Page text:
Renee went on to ask the ladies if they thought the value being placed on Black marriage has declined. Rue answered and shared her perspective. “I don’t think marriage value has declined for men. I think it’s declined for women, specifically Black women. And that’s because, I mean, we’re outpacing our male counterparts in terms of education, in terms of just self-sustainability. And so, I feel like we’re no longer seeking those relationships as validation. We’re finding out that studies show that most Black women are happier single, investing in relationships with other women. I think we’re finding value in other spaces as opposed to marriage bringing the all-encompassing ‘This is what your worth is’.”
Renee talked about feeling like she had to choose between her career and marriage. She said, “I actually will be honest with y’all, I didn’t have that dream. And I thought because of the examples that I had been shown, that as a Black woman, I had to choose between having a career and being self-fulfilled and having a family. And this wasn’t because of anything someone told me — it’s often because of what we see in the media, like the successful Black women who looked like they were happy, and living their life and didn’t have a man. So, I grew up thinking it had to be one or the other, but now we are rewriting history. And we see so many women that are doing it all, have it all, but I think it takes that real partner. And I feel like we don’t have as many Black men who are open to the dynamics of marriage shifting.”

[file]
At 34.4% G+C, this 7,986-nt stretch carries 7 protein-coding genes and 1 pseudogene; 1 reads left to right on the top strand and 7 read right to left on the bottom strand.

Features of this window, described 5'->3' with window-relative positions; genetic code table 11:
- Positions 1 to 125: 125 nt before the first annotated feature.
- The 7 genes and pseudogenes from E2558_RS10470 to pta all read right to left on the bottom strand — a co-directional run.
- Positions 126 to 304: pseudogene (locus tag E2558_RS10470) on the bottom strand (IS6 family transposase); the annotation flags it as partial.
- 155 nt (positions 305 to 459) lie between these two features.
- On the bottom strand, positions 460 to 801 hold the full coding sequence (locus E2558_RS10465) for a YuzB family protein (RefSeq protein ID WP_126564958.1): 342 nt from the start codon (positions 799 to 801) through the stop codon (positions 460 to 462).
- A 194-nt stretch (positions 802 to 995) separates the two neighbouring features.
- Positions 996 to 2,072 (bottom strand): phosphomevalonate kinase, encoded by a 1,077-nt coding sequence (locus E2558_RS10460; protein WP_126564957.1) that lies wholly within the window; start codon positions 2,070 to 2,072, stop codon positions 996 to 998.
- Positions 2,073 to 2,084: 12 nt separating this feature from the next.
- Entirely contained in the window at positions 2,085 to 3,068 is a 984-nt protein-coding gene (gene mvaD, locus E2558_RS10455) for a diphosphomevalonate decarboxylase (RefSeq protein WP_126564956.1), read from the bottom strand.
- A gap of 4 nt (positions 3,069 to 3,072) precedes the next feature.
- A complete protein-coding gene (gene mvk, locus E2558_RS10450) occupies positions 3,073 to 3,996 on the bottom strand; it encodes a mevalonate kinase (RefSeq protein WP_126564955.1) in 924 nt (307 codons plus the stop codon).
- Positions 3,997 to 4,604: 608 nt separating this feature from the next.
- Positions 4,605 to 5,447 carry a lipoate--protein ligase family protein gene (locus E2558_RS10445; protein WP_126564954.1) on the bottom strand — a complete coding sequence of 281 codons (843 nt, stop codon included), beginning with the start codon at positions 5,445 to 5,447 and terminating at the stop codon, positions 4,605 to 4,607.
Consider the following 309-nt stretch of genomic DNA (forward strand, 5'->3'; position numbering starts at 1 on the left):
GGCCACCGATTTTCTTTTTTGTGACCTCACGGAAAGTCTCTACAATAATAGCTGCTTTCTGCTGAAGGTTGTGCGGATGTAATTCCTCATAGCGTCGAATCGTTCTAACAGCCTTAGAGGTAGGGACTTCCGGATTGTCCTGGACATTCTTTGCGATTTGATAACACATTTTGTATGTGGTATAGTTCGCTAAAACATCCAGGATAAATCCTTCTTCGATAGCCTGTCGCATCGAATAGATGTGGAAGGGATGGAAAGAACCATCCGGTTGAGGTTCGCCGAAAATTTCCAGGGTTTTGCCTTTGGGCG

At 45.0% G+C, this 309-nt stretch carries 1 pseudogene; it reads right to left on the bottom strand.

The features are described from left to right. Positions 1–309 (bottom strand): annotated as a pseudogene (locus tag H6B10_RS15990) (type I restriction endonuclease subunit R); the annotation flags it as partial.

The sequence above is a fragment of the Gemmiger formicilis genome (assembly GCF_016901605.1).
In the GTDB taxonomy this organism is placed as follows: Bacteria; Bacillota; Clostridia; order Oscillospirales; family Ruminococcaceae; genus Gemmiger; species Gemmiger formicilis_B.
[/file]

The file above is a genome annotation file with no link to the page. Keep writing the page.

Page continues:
2. The Kennedy Konnection